This explains why zónumi and ekteneis were used instead of more appropriate words and why the order of events appears jumbled. As for the use of ekteneis, it should not be forgotten that Epictetus used it as well to refer to crucifixion, so it does not necessarily need to imply a forward extension of the hands (which would be inappropriate for execution on either a crux simplex or crux compacta). Lindars also advances an ingenious explanation of the ordering of events: "The sequence intended may be (a) stretching out the arms along the crossbeam, (b) having the arms tied to it with ropes, and (c) being hauled up on to the stake" (Lindars, p. 637). A slightly different view is expressed by G. H. C. MacGregor: "The language suggests the feebleness of an old man who must be tended by another and have the whole of life ordered for him irrespective of his own desires. But in the words ‘stretch out your hands’ there is a deeper reference to the stretching out of the victim's arms as the executioner straps him to the cross" (The Gospel of John, 1929, p. 375).
Since the epilogue to the Fourth Gospel was written in the early second century AD at the earliest, its anonymous author probably was in contact with the traditions circulating about the death of the apostles. Sources contemporary with it, such as 1 Clement (c. AD 98) and Ascension of Isaiah (late first century to early second century AD) rather vaguely suggest that Peter was martyred during the Neronian persecution of AD 64 (1 Clement 5:3-4; Ascension of Isaiah 4:2-3). Tacitus explained how numerous Christians were executed at that time: "They were fastened on crosses (crucibus adfixi), and, when daylight failed were burned to serve as lamps by night" (Annals, 15.44). It is of course impossible to know whether Peter was executed on one of those crosses, or even whether he was in Rome; many scholars remain divided on this latter issue (cf. F. Lapham, Peter: The Man, The Myth, The Writings, 2003 for a discussion of the problem). What does matter however is that a tradition did exist in the second century that Peter was crucified, and since the second-century author of the epilogue connected Peter's death with a stretching-out of the hands, the most elegant explanation is that the author is making a veiled reference to this tradition here.
The Society has actually commented on this passage. In the 15 December 1971 Watchtower, the following discussion was published in the "Questions From Readers" section:
"So, were it not for the tradition recorded by Eusebius, Jesus' statement in itself would not point to death by crucifixion or impalement. Viewing the words of John 21:18, 19 apart from tradition, we would come to the following conclusion: In his younger years Peter was able to gird himself at will for whatever duty he wanted to perform. He had the liberty to go where he wanted to go. But in later life this would change. He would have to stretch out his hands, perhaps in submission to someone else. Another man would take control of him, girding Peter (either binding him or preparing him for what was to come) and bearing him to a place where he did not want to go, evidently the place of execution. Thus Jesus' prophecy regarding Peter indeed indicated that the apostle would die a martyr's death; but the manner is not necessarily implied" (p. 768).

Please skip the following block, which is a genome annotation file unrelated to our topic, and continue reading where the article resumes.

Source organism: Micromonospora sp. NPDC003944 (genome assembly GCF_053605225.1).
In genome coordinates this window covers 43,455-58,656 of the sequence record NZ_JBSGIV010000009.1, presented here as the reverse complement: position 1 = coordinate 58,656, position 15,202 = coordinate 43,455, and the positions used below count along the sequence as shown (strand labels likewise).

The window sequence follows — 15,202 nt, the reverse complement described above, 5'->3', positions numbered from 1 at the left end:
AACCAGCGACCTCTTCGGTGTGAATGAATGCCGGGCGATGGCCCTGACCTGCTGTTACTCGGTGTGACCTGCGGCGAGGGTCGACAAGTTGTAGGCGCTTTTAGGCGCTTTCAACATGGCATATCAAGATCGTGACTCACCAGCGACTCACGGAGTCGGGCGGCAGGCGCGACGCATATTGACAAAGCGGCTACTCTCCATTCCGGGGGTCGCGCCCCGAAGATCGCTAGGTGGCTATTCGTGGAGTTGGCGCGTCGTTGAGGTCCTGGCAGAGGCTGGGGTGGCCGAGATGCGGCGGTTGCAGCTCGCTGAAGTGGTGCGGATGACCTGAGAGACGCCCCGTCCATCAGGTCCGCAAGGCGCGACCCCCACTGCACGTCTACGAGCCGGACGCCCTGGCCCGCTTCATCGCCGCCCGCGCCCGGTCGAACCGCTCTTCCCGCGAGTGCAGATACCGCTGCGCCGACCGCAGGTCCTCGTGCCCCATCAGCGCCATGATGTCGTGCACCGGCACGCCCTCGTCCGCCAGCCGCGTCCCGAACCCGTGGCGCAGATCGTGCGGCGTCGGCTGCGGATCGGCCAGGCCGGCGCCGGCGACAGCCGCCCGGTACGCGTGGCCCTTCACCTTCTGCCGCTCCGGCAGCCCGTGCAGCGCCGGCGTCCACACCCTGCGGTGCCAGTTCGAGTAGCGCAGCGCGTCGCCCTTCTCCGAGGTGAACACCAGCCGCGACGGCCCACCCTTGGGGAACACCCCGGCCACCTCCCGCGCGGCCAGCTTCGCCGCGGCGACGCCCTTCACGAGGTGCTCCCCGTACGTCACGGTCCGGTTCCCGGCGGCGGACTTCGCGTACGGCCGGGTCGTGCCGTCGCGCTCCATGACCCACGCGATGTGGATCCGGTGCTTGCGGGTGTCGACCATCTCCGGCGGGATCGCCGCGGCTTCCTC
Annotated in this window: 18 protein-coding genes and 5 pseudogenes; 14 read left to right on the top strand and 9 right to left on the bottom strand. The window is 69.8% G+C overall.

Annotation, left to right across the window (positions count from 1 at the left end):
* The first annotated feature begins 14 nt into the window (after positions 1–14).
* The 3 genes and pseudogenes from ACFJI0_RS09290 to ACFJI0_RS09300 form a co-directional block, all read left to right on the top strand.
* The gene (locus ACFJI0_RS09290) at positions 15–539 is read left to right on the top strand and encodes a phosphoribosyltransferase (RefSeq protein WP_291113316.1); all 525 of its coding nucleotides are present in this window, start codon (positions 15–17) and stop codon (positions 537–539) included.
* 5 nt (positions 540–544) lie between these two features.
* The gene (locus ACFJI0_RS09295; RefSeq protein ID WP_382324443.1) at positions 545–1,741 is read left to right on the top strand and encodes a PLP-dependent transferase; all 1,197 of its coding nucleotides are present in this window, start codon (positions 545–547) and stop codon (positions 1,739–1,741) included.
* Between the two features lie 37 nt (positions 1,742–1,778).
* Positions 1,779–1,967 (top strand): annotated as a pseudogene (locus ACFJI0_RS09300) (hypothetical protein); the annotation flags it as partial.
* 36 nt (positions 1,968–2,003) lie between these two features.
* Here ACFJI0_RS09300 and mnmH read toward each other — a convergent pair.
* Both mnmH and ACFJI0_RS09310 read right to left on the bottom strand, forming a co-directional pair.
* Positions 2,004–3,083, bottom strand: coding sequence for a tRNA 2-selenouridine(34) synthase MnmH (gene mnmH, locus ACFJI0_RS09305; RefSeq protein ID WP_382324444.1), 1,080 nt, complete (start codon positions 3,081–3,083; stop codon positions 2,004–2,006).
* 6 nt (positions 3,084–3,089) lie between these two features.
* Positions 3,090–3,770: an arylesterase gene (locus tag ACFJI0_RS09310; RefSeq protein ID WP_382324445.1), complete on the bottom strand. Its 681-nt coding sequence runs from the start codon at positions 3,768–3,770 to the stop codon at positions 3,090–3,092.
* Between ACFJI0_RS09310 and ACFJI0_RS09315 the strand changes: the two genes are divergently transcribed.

Unfortunately, the Society has made a rather selective use of the Catholic Commentary in this discussion (which incidentally is one of only two times the Society has made a reference to the patibulum in their literature since 1950). The author concluded from it that "Jesus' statement in itself would not point to death by crucifixion or impalement", but that is not what is implied in the book. Examine the entire context of the article's quotation from the Catholic Commentary:
Clearly, the editors of the Catholic Commentary believed that the phrase "stretch out the hands" in this instance referred to crucifixion. The portion quoted by the Watchtower writer was taken out of context since the issue being addressed was that of the sequence of events, not whether crucifixion was meant by the prophecy. Thus the bit about the the prisoner being lashed to the patibulum before being girded was mentioned not as a problem indicating whether crucifixion was meant or not (which is how the Society quotes it to be), but rather as a vague feature of the prophecy that can be explained in the indicated manner. The Society concludes from this passage in the Catholic Commentary that "the manner is not necessarily implied" and this echoes the statement in the Commentary that if the prophecy "contains only two terms ... the prophecy envisages a violent death only, not the mode of death by crucifixion". But the Commentary is quite clear that the addition of the third term (the extension of the hands) is what makes the manner of execution quite specific. Indeed, John 21:19 itself states that the references to girding, stretching out the hands, and being led were intended to show "what kind of death (poió thanató)" Peter was to experience. Compare John 12:32-33: " 'When I am lifted up from the earth, I shall draw all men to myself'. By these words he indicated the kind of death (poió thanató) he would die". Here, being "lifted" is the term that suggests crucifixion (i.e. being lifted up on the stauros), just as "spreading the hands" is the term in John 21 that suggests crucifixion. The literary dependance of John 21:19 on this passage, and the fact that John 12:32-33 referred to crucifixion as well, strengthens the likelihood that John 21:18-19 uses "stretch out the hands" to refer to crucifixion, and if this is the case -- crucifixion with a patibulum would be what is alluded to here.